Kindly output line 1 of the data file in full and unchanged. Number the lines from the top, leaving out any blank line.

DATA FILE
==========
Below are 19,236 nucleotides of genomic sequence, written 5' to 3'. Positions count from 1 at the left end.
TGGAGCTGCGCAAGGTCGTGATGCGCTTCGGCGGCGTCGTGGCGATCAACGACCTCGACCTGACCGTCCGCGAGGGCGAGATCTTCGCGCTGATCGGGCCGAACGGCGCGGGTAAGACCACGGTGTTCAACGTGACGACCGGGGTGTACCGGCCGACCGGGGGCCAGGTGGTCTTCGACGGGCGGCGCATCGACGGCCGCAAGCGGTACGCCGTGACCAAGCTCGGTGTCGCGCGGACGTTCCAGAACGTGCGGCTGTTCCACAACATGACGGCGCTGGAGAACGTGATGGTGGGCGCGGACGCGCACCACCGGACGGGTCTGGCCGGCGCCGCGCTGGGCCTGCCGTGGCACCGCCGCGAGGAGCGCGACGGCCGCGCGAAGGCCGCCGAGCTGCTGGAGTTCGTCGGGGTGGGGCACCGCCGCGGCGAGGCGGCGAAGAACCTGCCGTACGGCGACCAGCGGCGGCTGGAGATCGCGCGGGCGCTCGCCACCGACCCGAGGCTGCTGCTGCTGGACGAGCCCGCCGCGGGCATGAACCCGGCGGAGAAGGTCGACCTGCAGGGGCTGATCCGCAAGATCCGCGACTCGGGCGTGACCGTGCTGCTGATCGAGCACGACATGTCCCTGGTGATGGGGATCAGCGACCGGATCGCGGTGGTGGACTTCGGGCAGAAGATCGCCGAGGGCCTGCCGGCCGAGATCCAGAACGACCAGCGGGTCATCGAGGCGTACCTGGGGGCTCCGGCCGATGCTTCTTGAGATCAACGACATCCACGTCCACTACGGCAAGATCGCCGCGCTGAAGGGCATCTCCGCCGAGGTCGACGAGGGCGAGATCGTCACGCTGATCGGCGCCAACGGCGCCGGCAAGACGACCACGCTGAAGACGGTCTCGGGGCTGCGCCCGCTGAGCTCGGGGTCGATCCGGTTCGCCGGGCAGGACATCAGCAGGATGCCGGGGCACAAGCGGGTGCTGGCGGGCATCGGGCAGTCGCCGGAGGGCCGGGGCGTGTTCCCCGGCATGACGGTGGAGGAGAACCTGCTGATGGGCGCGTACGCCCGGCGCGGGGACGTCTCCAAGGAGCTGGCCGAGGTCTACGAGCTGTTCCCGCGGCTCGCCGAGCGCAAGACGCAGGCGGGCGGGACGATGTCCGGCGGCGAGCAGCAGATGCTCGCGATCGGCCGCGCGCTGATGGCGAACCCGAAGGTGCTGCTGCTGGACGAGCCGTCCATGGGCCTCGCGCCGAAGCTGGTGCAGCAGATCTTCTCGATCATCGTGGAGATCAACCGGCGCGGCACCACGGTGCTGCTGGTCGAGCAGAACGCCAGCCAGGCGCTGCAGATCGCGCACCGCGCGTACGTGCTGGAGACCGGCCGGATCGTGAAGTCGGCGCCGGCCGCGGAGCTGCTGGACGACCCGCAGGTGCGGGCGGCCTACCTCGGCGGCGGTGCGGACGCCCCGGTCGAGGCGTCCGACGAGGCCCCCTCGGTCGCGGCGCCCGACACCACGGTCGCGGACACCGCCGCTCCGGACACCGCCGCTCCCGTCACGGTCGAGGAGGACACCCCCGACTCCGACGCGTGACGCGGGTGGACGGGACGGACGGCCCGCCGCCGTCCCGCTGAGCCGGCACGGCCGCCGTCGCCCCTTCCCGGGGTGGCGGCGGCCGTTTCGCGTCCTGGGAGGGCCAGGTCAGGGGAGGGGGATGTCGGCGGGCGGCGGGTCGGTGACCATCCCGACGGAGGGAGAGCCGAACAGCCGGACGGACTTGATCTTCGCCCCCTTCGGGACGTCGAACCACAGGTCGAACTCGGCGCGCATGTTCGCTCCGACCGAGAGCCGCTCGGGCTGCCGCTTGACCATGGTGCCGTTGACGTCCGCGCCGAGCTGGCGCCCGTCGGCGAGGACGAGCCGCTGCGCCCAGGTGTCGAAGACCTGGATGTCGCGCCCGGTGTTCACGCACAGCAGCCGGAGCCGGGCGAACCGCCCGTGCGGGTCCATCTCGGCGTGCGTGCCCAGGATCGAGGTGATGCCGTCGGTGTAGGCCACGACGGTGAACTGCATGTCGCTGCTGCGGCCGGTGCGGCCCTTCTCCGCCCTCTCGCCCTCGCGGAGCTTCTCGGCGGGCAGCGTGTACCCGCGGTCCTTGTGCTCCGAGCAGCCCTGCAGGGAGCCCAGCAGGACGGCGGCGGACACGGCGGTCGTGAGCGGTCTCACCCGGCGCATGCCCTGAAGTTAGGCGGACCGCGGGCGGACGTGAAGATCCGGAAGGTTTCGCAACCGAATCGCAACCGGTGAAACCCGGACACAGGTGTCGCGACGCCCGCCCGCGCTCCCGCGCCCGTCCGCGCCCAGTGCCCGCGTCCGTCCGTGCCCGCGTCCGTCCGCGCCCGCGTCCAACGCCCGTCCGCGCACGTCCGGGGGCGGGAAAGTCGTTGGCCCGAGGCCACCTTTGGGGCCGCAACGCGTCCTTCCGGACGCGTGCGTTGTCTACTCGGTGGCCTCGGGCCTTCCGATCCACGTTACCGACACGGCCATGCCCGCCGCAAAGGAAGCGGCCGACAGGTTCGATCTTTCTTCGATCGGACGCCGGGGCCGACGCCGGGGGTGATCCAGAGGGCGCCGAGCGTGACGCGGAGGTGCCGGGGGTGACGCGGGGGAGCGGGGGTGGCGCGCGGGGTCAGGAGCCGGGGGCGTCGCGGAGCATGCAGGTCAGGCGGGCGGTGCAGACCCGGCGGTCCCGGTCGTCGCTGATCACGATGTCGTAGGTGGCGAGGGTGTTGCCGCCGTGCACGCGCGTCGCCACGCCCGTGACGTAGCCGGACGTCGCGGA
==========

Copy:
Below are 19,236 nucleotides of genomic sequence, written 5' to 3'. Positions count from 1 at the left end.